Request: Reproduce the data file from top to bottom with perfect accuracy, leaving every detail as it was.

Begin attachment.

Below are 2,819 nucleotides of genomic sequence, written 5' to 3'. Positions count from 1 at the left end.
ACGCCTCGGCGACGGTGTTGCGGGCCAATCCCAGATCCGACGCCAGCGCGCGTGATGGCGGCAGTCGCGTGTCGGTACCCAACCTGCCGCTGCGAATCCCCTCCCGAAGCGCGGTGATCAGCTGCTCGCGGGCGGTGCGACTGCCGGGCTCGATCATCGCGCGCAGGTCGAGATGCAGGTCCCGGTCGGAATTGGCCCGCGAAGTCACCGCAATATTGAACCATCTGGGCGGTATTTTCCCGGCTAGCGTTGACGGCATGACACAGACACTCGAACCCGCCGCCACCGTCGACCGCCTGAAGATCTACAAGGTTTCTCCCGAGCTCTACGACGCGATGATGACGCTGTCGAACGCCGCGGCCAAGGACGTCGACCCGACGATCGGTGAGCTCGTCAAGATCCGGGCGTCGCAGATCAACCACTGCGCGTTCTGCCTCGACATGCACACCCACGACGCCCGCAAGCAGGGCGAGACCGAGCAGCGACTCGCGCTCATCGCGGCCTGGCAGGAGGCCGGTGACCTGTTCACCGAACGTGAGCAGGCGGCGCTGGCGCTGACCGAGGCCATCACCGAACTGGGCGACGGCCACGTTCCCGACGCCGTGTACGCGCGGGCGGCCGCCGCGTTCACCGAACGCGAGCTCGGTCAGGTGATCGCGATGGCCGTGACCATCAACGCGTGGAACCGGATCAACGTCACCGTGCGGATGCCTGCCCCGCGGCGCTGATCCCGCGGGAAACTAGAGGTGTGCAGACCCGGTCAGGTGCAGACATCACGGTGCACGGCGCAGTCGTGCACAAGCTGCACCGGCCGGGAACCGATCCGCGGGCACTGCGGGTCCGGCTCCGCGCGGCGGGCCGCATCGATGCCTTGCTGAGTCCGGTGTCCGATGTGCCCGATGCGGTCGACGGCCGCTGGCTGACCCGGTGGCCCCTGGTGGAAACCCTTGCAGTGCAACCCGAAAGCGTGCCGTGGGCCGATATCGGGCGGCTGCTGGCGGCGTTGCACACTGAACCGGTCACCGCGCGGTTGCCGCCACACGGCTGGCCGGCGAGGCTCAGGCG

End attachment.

Below are 2,819 nucleotides of genomic sequence, written 5' to 3'. Positions count from 1 at the left end.
ACGCCTCGGCGACGGTGTTGCGGGCCAATCCCAGATCCGACGCCAGCGCGCGTGATGGCGGCAGTCGCGTGTCGGTACCCAACCTGCCGCTGCGAATCCCCTCCCGAAGCGCGGTGATCAGCTGCTCGCGGGCGGTGCGACTGCCGGGCTCGATCATCGCGCGCAGGTCGAGATGCAGGTCCCGGTCGGAATTGGCCCGCGAAGTCACCGCAATATTGAACCATCTGGGCGGTATTTTCCCGGCTAGCGTTGACGGCATGACACAGACACTCGAACCCGCCGCCACCGTCGACCGCCTGAAGATCTACAAGGTTTCTCCCGAGCTCTACGACGCGATGATGACGCTGTCGAACGCCGCGGCCAAGGACGTCGACCCGACGATCGGTGAGCTCGTCAAGATCCGGGCGTCGCAGATCAACCACTGCGCGTTCTGCCTCGACATGCACACCCACGACGCCCGCAAGCAGGGCGAGACCGAGCAGCGACTCGCGCTCATCGCGGCCTGGCAGGAGGCCGGTGACCTGTTCACCGAACGTGAGCAGGCGGCGCTGGCGCTGACCGAGGCCATCACCGAACTGGGCGACGGCCACGTTCCCGACGCCGTGTACGCGCGGGCGGCCGCCGCGTTCACCGAACGCGAGCTCGGTCAGGTGATCGCGATGGCCGTGACCATCAACGCGTGGAACCGGATCAACGTCACCGTGCGGATGCCTGCCCCGCGGCGCTGATCCCGCGGGAAACTAGAGGTGTGCAGACCCGGTCAGGTGCAGACATCACGGTGCACGGCGCAGTCGTGCACAAGCTGCACCGGCCGGGAACCGATCCGCGGGCACTGCGGGTCCGGCTCCGCGCGGCGGGCCGCATCGATGCCTTGCTGAGTCCGGTGTCCGATGTGCCCGATGCGGTCGACGGCCGCTGGCTGACCCGGTGGCCCCTGGTGGAAACCCTTGCAGTGCAACCCGAAAGCGTGCCGTGGGCCGATATCGGGCGGCTGCTGGCGGCGTTGCACACTGAACCGGTCACCGCGCGGTTGCCGCCACACGGCTGGCCGGCGAGGCTCAGGCG